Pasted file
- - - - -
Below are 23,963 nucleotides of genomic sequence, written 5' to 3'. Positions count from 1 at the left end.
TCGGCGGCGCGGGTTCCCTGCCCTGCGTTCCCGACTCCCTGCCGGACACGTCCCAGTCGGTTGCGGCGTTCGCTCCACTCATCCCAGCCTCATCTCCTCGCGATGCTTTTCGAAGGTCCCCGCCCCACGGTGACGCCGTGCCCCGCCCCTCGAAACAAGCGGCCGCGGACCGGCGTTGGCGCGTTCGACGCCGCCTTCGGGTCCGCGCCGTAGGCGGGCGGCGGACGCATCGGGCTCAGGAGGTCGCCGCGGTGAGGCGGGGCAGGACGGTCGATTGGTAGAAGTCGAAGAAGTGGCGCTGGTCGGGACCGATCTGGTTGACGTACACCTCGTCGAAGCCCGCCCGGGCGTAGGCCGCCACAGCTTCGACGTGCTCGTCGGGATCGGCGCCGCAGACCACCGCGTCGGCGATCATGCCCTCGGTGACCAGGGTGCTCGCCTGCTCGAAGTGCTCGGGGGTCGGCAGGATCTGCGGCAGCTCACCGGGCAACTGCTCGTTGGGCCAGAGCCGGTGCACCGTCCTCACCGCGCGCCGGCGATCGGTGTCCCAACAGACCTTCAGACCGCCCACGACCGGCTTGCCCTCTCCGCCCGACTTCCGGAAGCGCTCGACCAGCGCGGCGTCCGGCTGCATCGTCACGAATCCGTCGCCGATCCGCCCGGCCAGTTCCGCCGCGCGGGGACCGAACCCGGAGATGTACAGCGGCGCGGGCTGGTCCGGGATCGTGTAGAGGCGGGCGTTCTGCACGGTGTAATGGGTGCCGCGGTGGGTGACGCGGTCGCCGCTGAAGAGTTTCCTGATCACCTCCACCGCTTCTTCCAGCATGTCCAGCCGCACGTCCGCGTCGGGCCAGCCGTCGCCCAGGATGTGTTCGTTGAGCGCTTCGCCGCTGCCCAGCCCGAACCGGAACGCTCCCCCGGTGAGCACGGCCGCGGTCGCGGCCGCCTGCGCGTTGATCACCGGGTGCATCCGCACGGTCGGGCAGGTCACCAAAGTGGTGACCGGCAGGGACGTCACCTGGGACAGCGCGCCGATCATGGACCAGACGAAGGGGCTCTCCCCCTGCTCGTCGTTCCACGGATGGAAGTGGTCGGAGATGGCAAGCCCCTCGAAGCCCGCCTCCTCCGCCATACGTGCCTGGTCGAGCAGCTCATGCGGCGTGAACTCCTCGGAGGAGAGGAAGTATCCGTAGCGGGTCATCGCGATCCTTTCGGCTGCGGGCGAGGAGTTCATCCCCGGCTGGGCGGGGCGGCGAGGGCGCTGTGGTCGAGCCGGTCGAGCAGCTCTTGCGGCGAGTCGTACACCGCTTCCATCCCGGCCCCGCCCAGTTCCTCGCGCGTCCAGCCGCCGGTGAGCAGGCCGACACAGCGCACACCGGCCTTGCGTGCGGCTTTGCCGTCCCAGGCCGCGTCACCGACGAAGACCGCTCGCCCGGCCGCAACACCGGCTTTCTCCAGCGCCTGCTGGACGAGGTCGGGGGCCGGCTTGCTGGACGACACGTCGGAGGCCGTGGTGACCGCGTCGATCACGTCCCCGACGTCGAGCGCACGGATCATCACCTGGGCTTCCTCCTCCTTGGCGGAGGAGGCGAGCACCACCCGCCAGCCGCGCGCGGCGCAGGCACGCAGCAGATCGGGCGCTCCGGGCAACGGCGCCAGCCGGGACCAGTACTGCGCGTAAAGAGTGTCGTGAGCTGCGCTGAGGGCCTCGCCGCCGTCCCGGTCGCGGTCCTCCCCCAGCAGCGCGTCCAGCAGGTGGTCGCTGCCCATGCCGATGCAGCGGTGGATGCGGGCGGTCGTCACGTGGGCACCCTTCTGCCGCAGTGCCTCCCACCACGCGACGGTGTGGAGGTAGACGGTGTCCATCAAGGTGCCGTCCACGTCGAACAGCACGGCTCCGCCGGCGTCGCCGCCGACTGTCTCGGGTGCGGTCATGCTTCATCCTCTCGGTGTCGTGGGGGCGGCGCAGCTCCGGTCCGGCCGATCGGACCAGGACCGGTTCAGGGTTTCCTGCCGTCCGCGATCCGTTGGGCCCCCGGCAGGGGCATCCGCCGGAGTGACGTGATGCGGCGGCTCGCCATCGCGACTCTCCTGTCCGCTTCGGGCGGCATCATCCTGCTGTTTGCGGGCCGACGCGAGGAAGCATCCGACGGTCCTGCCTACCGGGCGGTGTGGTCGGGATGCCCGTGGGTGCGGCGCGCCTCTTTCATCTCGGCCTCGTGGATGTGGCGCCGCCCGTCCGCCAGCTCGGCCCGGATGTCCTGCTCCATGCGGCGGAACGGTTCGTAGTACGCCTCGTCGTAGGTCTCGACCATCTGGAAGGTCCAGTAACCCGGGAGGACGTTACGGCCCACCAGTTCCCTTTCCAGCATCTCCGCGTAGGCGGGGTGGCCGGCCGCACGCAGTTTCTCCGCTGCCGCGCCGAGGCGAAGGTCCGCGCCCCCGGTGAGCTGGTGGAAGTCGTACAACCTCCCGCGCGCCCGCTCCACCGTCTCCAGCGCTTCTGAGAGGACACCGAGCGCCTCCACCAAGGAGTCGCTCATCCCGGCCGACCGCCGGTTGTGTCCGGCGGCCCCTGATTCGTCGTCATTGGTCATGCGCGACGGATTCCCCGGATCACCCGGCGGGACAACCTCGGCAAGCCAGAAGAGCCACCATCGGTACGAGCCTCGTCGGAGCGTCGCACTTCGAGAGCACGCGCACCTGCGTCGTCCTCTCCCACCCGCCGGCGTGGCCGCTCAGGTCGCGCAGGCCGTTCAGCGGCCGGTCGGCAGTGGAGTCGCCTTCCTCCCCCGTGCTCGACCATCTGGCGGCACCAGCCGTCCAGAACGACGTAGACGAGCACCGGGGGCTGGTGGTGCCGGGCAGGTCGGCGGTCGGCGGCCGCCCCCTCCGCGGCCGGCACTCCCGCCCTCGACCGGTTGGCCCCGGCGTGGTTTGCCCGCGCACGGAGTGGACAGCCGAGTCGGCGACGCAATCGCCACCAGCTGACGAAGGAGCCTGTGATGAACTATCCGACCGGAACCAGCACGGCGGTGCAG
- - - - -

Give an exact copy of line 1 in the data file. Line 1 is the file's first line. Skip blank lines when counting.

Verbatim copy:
Below are 23,963 nucleotides of genomic sequence, written 5' to 3'. Positions count from 1 at the left end.